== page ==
The strongest evidence linking distress to CMR is from studies of depression and inflammatory markers (8); however, much of this work is cross-sectional. One prospective study found that poor emotional functioning assessed at age 7 years was associated with higher C-reactive protein at age 42 years (9). It remains unclear whether cardiometabolic alterations may result from childhood-limited exposure alone or whether they are due to more chronic exposure with distress across the life course. The goal of the present study was to assess whether life course patterns of psychological distress assessed at childhood and into adulthood predict biomarkers of CMR in adulthood, using longitudinal data from the 1958 British Birth Cohort Study. We specifically evaluated whether effects of distress on CMR remained evident when distress appeared to be remitted by adulthood and whether effects of sustained distress differed from more limited exposure. Given that childhood social and health conditions may be a previous common cause of both distress and elevated CMR, we adjusted for relevant childhood covariates (e.g., socioeconomic position, physical health status).
Data come from the 1958 British Birth Cohort Study—an ongoing longitudinal study of people born in Great Britain during a single week in March 1958 (N = 18,558). Detailed information was collected at birth and during 6 follow-up waves at ages 7, 11, 16, 23, 33, and 42 years. At age 45 years, 9,377 cohort members participated in a biomedical assessment. Compared with the surviving cohort at 45 years, people with high internalizing or externalizing symptoms and low math or reading scores at age 7 were less likely to participate in the biomedical assessment (10). The 1958 British Birth Cohort Study and biomedical survey are described in detail elsewhere (11,12).
The eligible sample comprised the 8,200 participants who provided a viable blood sample and blood pressure measure at the biomedical assessment. We excluded participants who had missing or invalid data on any of the 9 biomarkers of interest (n = 1,068) and those who had no measures of distress in either childhood or adulthood (n = 418), leaving an analytic sample of 6,714 cohort members. (Figure 1 is a flow chart of sample selection and exclusions.) Compared with those excluded from the full biomedical sample, those in the analytic sample were similar, yet had slightly higher cognitive ability and lower weight in childhood and slightly higher socioeconomic position (SEP) and physical activity frequency in adulthood.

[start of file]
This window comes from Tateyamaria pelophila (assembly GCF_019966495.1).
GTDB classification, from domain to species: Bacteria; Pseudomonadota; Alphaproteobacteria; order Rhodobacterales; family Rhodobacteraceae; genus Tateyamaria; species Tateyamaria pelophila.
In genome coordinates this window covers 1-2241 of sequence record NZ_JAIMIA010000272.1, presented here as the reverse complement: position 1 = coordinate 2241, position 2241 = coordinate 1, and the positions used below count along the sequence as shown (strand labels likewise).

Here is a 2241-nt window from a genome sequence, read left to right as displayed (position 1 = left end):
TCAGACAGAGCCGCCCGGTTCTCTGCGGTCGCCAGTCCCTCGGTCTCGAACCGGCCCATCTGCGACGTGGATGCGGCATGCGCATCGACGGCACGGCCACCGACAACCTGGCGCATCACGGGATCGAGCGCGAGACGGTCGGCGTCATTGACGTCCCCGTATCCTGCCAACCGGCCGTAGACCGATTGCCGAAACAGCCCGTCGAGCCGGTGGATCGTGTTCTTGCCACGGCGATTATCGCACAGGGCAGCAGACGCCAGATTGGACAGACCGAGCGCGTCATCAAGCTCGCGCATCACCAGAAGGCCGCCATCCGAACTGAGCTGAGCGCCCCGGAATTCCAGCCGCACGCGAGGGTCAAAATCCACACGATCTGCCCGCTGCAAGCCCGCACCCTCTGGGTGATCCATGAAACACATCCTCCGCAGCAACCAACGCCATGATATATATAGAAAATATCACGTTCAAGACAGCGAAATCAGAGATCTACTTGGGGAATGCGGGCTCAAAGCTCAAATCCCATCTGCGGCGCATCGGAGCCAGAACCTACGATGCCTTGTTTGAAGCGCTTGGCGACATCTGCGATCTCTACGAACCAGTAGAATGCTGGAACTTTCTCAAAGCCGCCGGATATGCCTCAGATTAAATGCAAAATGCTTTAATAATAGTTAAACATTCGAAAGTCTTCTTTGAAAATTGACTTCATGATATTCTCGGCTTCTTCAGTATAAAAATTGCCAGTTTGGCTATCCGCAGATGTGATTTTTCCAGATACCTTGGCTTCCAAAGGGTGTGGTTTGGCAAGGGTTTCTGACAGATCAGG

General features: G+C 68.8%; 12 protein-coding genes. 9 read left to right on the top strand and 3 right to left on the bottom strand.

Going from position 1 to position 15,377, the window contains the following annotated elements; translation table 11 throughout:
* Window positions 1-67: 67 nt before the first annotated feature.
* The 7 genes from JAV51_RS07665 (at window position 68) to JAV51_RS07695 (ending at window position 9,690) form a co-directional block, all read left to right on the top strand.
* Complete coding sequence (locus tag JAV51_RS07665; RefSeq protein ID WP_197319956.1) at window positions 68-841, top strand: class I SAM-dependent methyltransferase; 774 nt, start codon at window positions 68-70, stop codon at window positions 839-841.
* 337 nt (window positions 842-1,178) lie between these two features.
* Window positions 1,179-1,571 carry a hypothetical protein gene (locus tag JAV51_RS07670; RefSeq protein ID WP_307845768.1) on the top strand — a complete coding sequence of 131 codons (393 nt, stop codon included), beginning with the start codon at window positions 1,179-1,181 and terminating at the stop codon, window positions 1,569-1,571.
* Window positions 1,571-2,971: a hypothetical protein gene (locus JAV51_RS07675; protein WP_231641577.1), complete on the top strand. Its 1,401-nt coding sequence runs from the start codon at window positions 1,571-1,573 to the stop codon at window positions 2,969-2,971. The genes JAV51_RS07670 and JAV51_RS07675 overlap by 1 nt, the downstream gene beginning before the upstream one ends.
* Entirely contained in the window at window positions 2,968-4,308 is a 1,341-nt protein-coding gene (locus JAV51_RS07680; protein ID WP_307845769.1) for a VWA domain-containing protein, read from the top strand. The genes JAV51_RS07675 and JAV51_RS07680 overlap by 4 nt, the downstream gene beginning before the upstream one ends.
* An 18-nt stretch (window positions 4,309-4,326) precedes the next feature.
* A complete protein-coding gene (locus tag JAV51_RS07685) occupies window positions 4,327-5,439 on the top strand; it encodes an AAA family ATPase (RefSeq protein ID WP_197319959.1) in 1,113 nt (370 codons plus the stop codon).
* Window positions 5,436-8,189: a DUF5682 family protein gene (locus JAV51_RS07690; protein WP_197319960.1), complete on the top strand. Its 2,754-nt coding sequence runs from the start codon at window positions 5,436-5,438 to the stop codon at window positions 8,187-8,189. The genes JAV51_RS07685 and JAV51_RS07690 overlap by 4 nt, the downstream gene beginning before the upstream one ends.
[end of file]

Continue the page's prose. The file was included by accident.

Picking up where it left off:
Childhood psychological distress was ascertained from internalizing and externalizing symptoms assessed at ages 7, 11, and 16 years. At ages 7 and 11 years, psychological distress was assessed using the validated teacher-rated Bristol Social Adjustment Guide (13). The 146-item Bristol Social Adjustment Guide measures a number of “syndromes,” representing externalizing and internalizing symptom clusters. Following previous work in this cohort (14), we assessed internalizing symptoms by combining items included in 3 relevant syndromes: depression; withdrawal; and unforthcomingness (referring to timidity). We assessed externalizing symptoms by combining items capturing 6 relevant syndromes: restlessness; inconsequential behavior (referring to attentional issues and misbehavior); hostility toward children; hostility toward adults; anxiety about acceptance by children; and anxiety about acceptance by adults (the latter 2 referring to inappropriate interpersonal self-regulation). Items included on each of the syndrome subscales were coded as “yes” = 1 or “no” = 0, and these were summed to yield a continuous internalizing (range 0 to 30) and externalizing (range 0 to 45) score at both time points. In the available sample at each wave, Cronbach alphas assessing internal consistency reliability were 0.64 at age 7 and 0.63 at age 11 years for internalizing subscales, and 0.75 at age 7 and 0.74 at age 11 years for externalizing subscales.